Infrequently, worldwide occurrences of cholera cases have occurred, i.e., pandemics.  Historically speaking, the world has experienced at least seven major cholera pandemics. These great pandemics of cholera, in turn, have resulted in seriously profound alterations in human socioeconomic statuses.

Quite often, the cholera patient will have consumed a large quantity of the Vibrio cholerae bacteria in order to acquire the illness, because many of the microbes will have succumbed to the low pH effects of the stomach acid during their transit to the lower gastrointestinal tract of the patient. Therefore, the inoculum number of the cholera-causing microorganisms that are consumed prior to illness onset may need to be as large as 100 million individual bacterial cells! 

With respect to the medical treatment of cholera, there are two approaches.  The first treatment approach is the preferred one in which the fluids and electrolytes that are lost by the patient are resupplied back into the patient.  This first-choice method of treatment is often referred to as replacement therapy. This replenishment of fluids and electrolytes requires that it be invoked immediately or as soon as is possible, before the more serious conditions involving cardiac and kidney systems commence.

A second-choice method of cholera treatment, less preferred, involves antimicrobial agents.  Modern antibiotic therapy involves the medication called azithromycin, an inhibitor of bacterial protein synthesis. This antimicrobial agent is usually the first medicine of choice, especially in patients who are young. Other medicines may involve doxycycline or ciprofloxacin. The doxycycline is also a protein synthesis inhibitor. The ciprofloxacin agent is known to inhibit the synthesis of bacterial DNA.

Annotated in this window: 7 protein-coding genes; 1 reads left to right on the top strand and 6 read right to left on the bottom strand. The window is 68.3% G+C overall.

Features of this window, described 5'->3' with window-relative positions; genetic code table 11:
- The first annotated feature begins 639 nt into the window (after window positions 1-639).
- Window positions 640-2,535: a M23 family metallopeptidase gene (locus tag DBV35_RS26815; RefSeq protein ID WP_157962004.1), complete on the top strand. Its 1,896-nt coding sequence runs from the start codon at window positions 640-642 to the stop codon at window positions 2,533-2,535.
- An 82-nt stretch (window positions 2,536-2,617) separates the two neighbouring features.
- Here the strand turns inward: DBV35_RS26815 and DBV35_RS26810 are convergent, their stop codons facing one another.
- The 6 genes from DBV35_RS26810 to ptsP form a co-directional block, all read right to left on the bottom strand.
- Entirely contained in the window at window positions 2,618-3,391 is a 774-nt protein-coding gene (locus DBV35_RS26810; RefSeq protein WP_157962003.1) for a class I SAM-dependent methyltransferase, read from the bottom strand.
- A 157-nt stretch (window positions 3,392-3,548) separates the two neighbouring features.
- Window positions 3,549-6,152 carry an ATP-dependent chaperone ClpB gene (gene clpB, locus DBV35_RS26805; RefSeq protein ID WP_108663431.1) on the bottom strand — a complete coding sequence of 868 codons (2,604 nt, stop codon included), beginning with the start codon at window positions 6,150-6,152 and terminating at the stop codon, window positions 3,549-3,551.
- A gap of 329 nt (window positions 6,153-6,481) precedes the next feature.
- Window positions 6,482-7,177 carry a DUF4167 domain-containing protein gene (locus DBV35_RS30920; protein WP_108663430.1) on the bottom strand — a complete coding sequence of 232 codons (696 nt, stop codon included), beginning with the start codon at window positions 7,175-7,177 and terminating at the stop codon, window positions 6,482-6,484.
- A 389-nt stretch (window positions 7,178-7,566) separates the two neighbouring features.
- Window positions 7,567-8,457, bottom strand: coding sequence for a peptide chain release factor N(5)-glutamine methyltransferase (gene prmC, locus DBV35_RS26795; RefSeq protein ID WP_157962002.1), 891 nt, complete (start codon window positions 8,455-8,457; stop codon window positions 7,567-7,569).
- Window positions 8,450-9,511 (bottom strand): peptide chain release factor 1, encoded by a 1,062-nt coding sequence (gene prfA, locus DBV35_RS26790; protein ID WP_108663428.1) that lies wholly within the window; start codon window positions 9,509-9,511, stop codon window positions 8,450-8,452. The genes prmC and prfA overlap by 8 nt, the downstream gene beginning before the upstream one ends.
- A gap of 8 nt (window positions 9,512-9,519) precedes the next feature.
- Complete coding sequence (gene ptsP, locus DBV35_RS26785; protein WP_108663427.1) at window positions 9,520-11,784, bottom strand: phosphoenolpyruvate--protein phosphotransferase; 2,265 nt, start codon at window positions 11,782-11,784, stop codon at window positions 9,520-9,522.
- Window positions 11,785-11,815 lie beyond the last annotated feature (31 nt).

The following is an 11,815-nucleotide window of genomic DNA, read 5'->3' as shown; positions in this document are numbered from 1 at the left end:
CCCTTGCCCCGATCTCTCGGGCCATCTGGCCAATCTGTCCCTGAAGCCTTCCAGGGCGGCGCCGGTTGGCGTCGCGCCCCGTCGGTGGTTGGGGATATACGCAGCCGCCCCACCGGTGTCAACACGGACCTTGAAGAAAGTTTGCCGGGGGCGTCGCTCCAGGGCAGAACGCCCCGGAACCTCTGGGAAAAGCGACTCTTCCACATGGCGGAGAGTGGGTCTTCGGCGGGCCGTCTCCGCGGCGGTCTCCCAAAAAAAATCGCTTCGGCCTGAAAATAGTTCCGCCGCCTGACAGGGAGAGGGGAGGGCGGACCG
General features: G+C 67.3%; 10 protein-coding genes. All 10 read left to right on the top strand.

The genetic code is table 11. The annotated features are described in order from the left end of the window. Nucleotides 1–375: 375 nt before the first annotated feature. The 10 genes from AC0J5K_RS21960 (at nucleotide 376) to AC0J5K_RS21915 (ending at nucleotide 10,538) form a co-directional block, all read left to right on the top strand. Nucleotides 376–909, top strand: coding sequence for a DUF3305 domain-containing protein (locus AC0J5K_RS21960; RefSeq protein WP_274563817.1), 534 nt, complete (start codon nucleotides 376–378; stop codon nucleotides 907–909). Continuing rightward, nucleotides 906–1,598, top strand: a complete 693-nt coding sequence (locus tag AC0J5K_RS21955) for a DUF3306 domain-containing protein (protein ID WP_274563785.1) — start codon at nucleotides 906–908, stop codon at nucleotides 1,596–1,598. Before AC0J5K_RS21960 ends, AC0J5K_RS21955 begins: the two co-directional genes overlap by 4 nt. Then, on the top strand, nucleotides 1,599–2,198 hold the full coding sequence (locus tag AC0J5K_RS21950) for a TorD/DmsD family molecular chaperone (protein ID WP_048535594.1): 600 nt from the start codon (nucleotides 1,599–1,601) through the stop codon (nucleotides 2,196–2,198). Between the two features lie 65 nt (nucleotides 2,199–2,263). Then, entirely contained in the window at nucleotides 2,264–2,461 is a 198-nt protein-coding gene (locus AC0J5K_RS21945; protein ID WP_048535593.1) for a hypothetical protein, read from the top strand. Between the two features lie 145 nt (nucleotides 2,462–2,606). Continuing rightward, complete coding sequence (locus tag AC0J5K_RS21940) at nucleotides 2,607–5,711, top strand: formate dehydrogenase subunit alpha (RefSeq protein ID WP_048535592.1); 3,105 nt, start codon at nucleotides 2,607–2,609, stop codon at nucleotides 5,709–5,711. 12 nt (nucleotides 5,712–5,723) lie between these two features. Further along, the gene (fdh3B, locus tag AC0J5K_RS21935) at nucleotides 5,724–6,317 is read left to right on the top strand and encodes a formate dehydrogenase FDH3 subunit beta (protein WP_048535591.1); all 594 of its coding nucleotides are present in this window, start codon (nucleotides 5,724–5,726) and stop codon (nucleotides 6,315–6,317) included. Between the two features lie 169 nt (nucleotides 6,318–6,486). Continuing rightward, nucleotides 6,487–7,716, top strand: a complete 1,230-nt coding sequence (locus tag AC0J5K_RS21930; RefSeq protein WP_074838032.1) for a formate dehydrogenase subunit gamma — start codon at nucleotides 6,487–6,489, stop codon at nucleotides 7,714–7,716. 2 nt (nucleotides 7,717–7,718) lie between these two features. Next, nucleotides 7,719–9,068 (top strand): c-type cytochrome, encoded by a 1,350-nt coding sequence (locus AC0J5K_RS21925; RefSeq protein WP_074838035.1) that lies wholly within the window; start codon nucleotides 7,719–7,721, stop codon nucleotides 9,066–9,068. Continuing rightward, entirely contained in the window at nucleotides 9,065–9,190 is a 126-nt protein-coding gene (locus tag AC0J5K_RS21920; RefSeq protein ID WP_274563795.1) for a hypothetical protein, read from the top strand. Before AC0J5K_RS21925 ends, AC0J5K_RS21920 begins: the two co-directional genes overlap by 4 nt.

3) Now what does cholera have to do with complementing antibodies? And Jules Bordet?

In short, Dr. Jules Bordet discovered that antibodies and complement work together to kill the causative agent of cholera, the so-called Vibrio cholerae bacterium.

In the laboratory, Dr. Bordet found that blood serum antibodies taken from laboratory animals that had been inoculated with cholera bacteria could destroy these same bacteria.  Importantly, he discovered that the antibodies in the blood serum needed help in order to do so. That is, Dr. Bordet found that when the body produces specific antibodies in response to the cholera bacteria, these so-called anti-cholera antibodies needed assistance from another immune system-based process, called the complement system, in order for the antibodies to neutralize or destroy the invading cholera bacteria.

Dr. Bordet had originally called this antibody-complementing system “alexine,” or alexin, after learning that Dr. Hans Buchner had coined the term from Greek, meaning “to defend.”  Dr. Paul Ehrlich later changed the term alexin to the word “complement,” a term that is still used in modern times.

Additionally, Dr. Bordet found that if the blood serum came from a laboratory animal that had not been inoculated with the cholera bacteria, the cholera antibody complementation could still function to result in the lysis (killing by bursting) of the cholera microbe cells, as long as the blood serum was not heat-treated beforehand.  The complement factors were susceptible to heat, whereas the antibodies were heat-resistant but could not kill the cholera bacteria without an intact complement system in place. 

Bordet even found that the heat-susceptible complement could come from an animal that had not even been purposefully exposed to the cholera bacteria. The antibodies could kill the bacteria with the assistance of Bordet’s complement factor, and it did not seem to matter whether the complement had come from cholera-injected animals.  The main requirement, of course, was that the complement was not heated beforehand. Otherwise, complement that was treated by heat destroyed the antibody-assisting effect.